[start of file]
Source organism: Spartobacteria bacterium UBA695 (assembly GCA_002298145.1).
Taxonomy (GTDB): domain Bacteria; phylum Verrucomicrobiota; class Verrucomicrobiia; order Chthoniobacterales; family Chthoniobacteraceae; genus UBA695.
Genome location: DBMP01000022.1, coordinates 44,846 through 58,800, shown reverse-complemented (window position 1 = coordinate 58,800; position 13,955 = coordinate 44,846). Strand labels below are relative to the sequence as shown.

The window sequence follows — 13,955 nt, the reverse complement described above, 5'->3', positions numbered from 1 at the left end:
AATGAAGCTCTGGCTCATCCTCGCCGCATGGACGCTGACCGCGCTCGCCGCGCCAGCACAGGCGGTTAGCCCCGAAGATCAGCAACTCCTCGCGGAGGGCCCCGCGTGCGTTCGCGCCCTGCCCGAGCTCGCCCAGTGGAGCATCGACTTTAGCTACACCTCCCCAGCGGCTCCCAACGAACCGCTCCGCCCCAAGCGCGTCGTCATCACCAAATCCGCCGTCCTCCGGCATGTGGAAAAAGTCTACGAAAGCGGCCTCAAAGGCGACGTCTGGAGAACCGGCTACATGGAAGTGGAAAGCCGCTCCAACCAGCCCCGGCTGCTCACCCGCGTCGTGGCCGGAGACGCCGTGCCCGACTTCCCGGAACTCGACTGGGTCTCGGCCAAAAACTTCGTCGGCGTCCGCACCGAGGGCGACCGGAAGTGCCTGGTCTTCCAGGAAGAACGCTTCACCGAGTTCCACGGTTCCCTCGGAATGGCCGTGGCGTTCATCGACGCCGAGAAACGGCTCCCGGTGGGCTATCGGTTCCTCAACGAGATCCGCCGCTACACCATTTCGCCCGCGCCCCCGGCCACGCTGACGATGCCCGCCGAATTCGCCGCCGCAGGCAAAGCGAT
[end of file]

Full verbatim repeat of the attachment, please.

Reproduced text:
Source organism: Spartobacteria bacterium UBA695 (assembly GCA_002298145.1).
Taxonomy (GTDB): domain Bacteria; phylum Verrucomicrobiota; class Verrucomicrobiia; order Chthoniobacterales; family Chthoniobacteraceae; genus UBA695.
Genome location: DBMP01000022.1, coordinates 44,846 through 58,800, shown reverse-complemented (window position 1 = coordinate 58,800; position 13,955 = coordinate 44,846). Strand labels below are relative to the sequence as shown.

The window sequence follows — 13,955 nt, the reverse complement described above, 5'->3', positions numbered from 1 at the left end:
AATGAAGCTCTGGCTCATCCTCGCCGCATGGACGCTGACCGCGCTCGCCGCGCCAGCACAGGCGGTTAGCCCCGAAGATCAGCAACTCCTCGCGGAGGGCCCCGCGTGCGTTCGCGCCCTGCCCGAGCTCGCCCAGTGGAGCATCGACTTTAGCTACACCTCCCCAGCGGCTCCCAACGAACCGCTCCGCCCCAAGCGCGTCGTCATCACCAAATCCGCCGTCCTCCGGCATGTGGAAAAAGTCTACGAAAGCGGCCTCAAAGGCGACGTCTGGAGAACCGGCTACATGGAAGTGGAAAGCCGCTCCAACCAGCCCCGGCTGCTCACCCGCGTCGTGGCCGGAGACGCCGTGCCCGACTTCCCGGAACTCGACTGGGTCTCGGCCAAAAACTTCGTCGGCGTCCGCACCGAGGGCGACCGGAAGTGCCTGGTCTTCCAGGAAGAACGCTTCACCGAGTTCCACGGTTCCCTCGGAATGGCCGTGGCGTTCATCGACGCCGAGAAACGGCTCCCGGTGGGCTATCGGTTCCTCAACGAGATCCGCCGCTACACCATTTCGCCCGCGCCCCCGGCCACGCTGACGATGCCCGCCGAATTCGCCGCCGCAGGCAAAGCGAT